AKA Oasis of el-Kharga; Active during the reign of Darius I. ~450 BCE.


AKA Es-Sabiyah [Kuwait]?



WADI GARAWI: (AE, OK) canal, water storage systems

(as per AEB) Seek 4th or 5th Dyn. Dam Project.

Seek info on water storage systems=Sadd-El-Kafara.

See Lake Moeris=Lac-Moeris.

See Fayum from 2600 BCE. @ 30 Km South of Kairo.


(as per EEF F. W. Niedenfuhr)

“I think a good place to look is in Dr. Rushdi Said's book on the geology of the Nile. He discusses climactic factors in some depth. The book is

available in both English and Arabic.”

Rushdi Said, “The River Nile. Geology, Hydrology and Utilization”

Oxford, 1993


the first known dam was built near Helwan, some 20 miles south of Cairo at a date between 2950 and 2750 BC. This was built to create a reservoir for irrigation purposes in the Wadi el-Garawi with a crest length of 106m and a base length of 81m, and a maximum height of 11.3m. Twin dry-stone masonry walls, each 24m in thickness, had a core of gravel 36m in thickness. Substantial remains of this structure have a gap in them 46m across with a lack of silt, suggesting a wash-out of the unmortared structure soon after construction.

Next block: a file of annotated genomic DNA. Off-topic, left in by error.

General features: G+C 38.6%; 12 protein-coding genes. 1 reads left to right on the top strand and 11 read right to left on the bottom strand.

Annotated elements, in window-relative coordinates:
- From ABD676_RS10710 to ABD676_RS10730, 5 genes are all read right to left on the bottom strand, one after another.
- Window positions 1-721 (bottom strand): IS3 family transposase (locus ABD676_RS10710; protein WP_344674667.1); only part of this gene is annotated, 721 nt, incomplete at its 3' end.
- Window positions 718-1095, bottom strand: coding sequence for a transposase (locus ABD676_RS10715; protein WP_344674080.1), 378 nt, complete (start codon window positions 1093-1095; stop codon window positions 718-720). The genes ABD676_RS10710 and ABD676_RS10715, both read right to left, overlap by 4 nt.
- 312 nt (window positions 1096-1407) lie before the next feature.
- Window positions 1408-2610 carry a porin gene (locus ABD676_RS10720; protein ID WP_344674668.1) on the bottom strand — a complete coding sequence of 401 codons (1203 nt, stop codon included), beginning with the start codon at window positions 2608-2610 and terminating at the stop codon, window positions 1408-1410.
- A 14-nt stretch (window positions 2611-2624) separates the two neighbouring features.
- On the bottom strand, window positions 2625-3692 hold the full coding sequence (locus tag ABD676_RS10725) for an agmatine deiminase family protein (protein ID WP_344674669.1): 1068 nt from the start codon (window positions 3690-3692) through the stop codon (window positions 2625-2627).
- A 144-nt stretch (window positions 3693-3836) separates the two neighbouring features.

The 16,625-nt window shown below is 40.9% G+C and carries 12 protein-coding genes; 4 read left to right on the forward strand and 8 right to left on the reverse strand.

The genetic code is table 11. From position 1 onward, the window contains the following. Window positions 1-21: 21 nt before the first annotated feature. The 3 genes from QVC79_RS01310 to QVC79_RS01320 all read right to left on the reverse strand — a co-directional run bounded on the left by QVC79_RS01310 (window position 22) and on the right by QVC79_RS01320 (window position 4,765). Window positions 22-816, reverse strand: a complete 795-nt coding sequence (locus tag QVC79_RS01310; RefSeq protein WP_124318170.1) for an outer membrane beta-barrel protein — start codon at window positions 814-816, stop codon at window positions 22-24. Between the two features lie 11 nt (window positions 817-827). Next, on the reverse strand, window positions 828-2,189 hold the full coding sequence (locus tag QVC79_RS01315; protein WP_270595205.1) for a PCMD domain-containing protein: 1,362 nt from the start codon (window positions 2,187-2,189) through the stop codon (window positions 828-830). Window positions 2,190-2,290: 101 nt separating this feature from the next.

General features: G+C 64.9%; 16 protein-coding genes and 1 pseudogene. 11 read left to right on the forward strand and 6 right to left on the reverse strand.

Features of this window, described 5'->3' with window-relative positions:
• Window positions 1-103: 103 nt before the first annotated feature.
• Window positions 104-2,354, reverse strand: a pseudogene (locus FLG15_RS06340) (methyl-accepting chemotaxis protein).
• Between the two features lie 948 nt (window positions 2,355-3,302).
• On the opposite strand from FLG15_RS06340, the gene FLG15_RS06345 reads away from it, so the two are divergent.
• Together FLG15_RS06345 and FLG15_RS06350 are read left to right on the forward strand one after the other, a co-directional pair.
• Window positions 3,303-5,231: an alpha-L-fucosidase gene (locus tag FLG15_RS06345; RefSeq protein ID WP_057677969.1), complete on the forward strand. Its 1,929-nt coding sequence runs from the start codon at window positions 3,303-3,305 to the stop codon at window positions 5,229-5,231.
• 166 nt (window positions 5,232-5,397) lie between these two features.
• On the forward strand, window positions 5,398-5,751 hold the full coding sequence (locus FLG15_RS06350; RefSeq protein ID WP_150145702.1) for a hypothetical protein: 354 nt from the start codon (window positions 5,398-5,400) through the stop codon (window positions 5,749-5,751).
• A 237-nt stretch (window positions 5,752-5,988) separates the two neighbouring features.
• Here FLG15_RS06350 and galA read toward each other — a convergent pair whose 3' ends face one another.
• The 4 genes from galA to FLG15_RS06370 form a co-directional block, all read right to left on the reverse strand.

The dam was probably constructed in the reign of Amenemhat III and collapsed under Sekhemkarê Amenemhat V. Its main purpose would have been to facilitate navigation on the stretch of river south of Semna, primarily for military reasons.




[B_136,rtrn cpy,IMG] Seek “Stelen aus Wadi Gasus bei Qoser”, ZAS 20, p. 203-205, 1882.

Some calendrical data. No other math.


1976 Alessandra Nibbi, «Remarks on the two Stelae from the Wadi Gasus», JEA 62, p. 45-56.



WADI HAMMAMAT: (AE, Hieroglyph, Hieratic) inscriptions

(as per H. Papazian) Inscriptions; seek work by Goyon, Georges.

See [B_135].

(as per B. Gunn and T.E. Peet) See an inscription meaning square cubits.

Seek Griffith in Proc. Soc. Bibl. Arch.,1892, 419-420.


[B_135,rtrn cpy,IMG] CATNYP# *OBL (Goyon, G. Nouvelles …),

“Nouvelles inscriptions rupestres du Wadi Hammamat.”

Paris, 1957. See Plates. I cannot locate square cubits.

See Pepi I inscription. See also inscription #61.

Sharing content with the tombs found at Giza by G. Reisner.

Minor math content with calendrical data.


See work by Goyon, G. in Ann. Serv.[ASAE], “Le Papyrus Turin dit”

<<des mines d’or>>, et le Wadi Hammamat.”, t. XLIX, p. 337-392.


(as per G. Goyon) See work by J. Couyat et P. Montet,

“Les Inscriptions hieroglyphiques et hieratiques du Ouadi Hammamat”,

MIFAO, 1912, Le Caire.


(as per PM) See prodynastic Bark of Horus (or Sokari).

In work by Engelbach, Notes of Inspection,

In Ann.Serv. [ASAE] XXXI, pl. I, pp. 133-4.

See also [B_230]


O.Wadi Hamm. 20.: (Greek)



WADI KHARGEH: (AE, Hieroglyphic) inscriptions and Greek ostraca

AKA Ain Waqfa


(as per ZAS, index# 1029) Seek “Hieroglyphische Inschriften in den Oasen Xarigeh und DaXileh, 1874. See ZAS 12, 73-80.


[B_180b,8.5,IMG, v. 2] CATNYP# *OBQ+ 73-2731 t. 82, “Hommages Serge Sauneron, Cairo, 1979.

Map shows Wadi Kharga nearly due east of Luxor across the Plateau of the Libyan Desert. North of Bulaq.